Thursday, May 21, 2015

What NOT To Do In a Drought

From the bean of Green Bean.

I'll bet when you clicked on this link, you thought it would be full of overly watered lush green lawns, hosed off sidewalks and water sprinting down the gutter.  Here is an obligatory photo.  Please do not do these things in a drought - or at all, ever.

There are a number of measures taken in the name of water conservation, however, that you really really should NOT do either.

1) Turn Off Fountains and Empty Birdbaths: California is recently full of empty birdbaths, idle fountains, and dry watering holes where thirsty wildlife once gathered. If a fountain has a recirculating pump - and most do, it hardly uses any water at all. Birdbaths take just a smidge. The water you capture while warming up your shower or kitchen sink will more than cover it. As we have paved over much of their habitat and drained streams and rivers for human use, certainly we can share a bit with our feathered friends.

Wonder how much birds really use fountains and birdbaths? One woman in urban Southern California created a small recirculating pond that offers migrating and resident birds a much needed respite. Be blown away by the astonishing variety of birds making use of her pond by checking out @terrydavit on Instagram. Or see photos of a Northern California fountain that has become a popular watering hole during the drought. 

Finches whoop it up in the bird bath. 

2) Let Plants and Trees Die: I have heard many people talking about which plants they should let die.  I'm all for letting your lawn die. Most trees, however, we should keep alive for wildlife's sake and because they provide shade, which reduces the need for water of nearby vegetation. Further, native plants and habitat plants (flowers for pollinators, brambles or hedgerows where the birds nest) should be preserved if at all possible. Urbanization and agriculture have destroyed and fragmented much of our natural landscapes. With the drought, wildlife are moving into urban areas in search of water and food. The least we can do is to provide forage and cover for the bees, birds, and small mammals that make it to our gardens.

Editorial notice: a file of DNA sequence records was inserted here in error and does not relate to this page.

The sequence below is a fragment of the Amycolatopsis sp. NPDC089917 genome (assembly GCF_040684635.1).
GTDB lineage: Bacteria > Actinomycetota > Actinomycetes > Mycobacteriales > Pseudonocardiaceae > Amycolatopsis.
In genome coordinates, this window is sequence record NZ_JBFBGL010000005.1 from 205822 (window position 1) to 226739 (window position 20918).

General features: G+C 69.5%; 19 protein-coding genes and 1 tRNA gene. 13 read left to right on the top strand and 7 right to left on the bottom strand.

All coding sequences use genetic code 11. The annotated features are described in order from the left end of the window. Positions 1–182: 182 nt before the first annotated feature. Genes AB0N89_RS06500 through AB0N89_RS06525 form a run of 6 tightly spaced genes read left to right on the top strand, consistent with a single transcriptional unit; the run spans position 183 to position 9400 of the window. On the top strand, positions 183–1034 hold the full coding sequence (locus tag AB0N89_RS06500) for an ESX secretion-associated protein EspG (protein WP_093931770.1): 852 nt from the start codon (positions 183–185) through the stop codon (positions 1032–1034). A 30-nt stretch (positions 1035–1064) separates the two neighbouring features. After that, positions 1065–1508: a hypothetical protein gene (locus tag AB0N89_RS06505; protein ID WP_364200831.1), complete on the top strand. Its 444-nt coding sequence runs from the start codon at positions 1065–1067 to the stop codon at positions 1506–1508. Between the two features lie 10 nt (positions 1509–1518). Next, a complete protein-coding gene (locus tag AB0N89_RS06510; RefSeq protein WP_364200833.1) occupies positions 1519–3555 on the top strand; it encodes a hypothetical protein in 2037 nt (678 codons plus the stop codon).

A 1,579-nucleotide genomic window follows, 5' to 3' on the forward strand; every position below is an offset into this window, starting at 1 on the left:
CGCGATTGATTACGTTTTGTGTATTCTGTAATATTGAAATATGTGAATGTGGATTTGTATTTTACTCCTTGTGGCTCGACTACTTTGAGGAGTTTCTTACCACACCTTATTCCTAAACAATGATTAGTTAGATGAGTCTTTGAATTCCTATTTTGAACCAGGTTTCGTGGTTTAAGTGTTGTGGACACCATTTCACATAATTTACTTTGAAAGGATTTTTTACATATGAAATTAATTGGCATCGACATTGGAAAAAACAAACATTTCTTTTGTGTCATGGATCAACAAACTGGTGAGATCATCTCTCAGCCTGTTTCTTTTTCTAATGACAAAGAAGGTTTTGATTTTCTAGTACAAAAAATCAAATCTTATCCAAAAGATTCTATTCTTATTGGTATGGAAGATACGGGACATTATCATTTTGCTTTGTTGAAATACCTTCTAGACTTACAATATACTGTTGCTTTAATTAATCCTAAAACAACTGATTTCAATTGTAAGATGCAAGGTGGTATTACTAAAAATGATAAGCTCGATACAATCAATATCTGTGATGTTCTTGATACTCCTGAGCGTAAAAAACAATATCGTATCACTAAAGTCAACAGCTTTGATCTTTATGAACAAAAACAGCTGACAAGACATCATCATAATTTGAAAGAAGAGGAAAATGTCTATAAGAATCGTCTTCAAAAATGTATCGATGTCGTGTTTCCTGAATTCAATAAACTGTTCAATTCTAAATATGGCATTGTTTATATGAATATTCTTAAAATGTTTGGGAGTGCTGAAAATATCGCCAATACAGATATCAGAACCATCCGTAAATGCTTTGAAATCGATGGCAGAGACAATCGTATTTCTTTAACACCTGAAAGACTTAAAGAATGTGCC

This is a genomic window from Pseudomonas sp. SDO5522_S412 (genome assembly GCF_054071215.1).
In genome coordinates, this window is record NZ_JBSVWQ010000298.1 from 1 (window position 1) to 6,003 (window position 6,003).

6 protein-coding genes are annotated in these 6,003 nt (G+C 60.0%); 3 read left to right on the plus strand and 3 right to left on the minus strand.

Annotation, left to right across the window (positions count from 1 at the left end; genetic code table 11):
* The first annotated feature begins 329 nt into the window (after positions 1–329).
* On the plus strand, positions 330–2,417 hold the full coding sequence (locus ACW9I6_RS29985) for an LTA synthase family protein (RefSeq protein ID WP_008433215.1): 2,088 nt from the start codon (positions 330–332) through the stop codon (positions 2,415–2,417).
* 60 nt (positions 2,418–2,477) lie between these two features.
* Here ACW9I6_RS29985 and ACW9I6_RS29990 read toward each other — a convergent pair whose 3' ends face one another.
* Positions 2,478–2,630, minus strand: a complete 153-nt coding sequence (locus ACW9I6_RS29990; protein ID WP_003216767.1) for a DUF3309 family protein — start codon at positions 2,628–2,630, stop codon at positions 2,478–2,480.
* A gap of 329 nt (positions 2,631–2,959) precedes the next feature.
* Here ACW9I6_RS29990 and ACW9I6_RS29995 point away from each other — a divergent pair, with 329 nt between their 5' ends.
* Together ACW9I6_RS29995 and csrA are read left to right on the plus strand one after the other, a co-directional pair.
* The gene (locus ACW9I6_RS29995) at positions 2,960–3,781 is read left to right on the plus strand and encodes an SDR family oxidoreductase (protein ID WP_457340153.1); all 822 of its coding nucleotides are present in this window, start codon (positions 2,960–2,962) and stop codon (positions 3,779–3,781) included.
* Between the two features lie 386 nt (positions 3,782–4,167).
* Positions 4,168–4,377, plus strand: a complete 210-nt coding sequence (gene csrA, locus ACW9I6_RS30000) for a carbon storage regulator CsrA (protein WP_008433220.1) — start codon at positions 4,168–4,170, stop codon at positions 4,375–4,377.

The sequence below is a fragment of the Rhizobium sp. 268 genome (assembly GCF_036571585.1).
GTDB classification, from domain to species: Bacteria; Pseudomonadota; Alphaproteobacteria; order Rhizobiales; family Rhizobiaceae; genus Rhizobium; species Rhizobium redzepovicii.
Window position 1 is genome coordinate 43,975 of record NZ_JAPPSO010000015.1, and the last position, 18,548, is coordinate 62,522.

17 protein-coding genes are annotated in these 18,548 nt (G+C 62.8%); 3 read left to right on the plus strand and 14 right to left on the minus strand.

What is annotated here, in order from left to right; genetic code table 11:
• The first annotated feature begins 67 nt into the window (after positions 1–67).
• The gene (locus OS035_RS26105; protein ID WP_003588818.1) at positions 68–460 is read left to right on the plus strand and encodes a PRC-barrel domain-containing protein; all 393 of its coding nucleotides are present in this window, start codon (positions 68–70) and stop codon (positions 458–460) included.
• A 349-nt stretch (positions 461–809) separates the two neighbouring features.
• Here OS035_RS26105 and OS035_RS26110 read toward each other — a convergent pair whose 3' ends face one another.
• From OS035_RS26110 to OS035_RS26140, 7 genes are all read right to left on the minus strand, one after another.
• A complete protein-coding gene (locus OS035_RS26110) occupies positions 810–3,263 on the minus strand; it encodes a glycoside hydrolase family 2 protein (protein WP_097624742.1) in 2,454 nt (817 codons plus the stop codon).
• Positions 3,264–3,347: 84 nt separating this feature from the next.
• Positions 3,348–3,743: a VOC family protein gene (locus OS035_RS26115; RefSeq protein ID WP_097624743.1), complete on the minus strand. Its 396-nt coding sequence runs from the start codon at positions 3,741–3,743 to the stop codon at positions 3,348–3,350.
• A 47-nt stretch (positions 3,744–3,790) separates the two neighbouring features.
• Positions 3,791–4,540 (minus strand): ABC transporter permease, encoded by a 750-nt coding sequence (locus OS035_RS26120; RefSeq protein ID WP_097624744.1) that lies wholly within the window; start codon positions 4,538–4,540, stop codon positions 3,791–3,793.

3) Stop Growing Your Own Vegetables: If I had a carrot for every person who told me that they were not planting a vegetable garden due to the drought... Viscerally, this does not seem to be the right decision and I was pleased to learn that Sunset magazine agrees with me. They reason that we are less likely to waste food we grow ourselves and that it requires far less water to grow vegetables in our own garden than to grow them in a large farm setting and transport them to market.  So grow your own food - just do it smartly by heavily amending the soil, using drip irrigation or ollas, and mulching like mad. (More great tips on growing food in a drought here).

A thickly planted vegetable bed with living mulch, ollas, and micro-sprinklers. 

4) Buy Bottled Water: Did you know that "bottling water ... takes 30 to 50 percent more water than turning on the tap"? Much of that water is bottled right here in drought stricken California. While a bottle of water you buy at the store will not be added to your water bill, it does come from somewhere and wastes a lot of water to get to you.

A butterfly enjoying the dandelions and other weeds that comprise our unwatered lawn.

5)  Install Artificial Turf: Fake grass has become big business in California. It is perpetually green and requires no water.  It also provides no wildlife value whatsoever, is constructed with potentially toxic materials and comes with a myriad of health concerns. Just let your lawn die instead. We did and are left with a patchwork of dandelions and other weeds that work fine for kids playing but require no water.  Better yet, if you do not regularly use your lawn area for recreation, replace it with gravel or native plants. (Update: Please see the comments for a highly recommended technique for replacing your lawn).

Now that you know what NOT to do, what measures should you take to conserve water?  See how I expanded my garden but slashed my water use in half at 8 Ways to Save Water in Your Garden and add your own in the comments.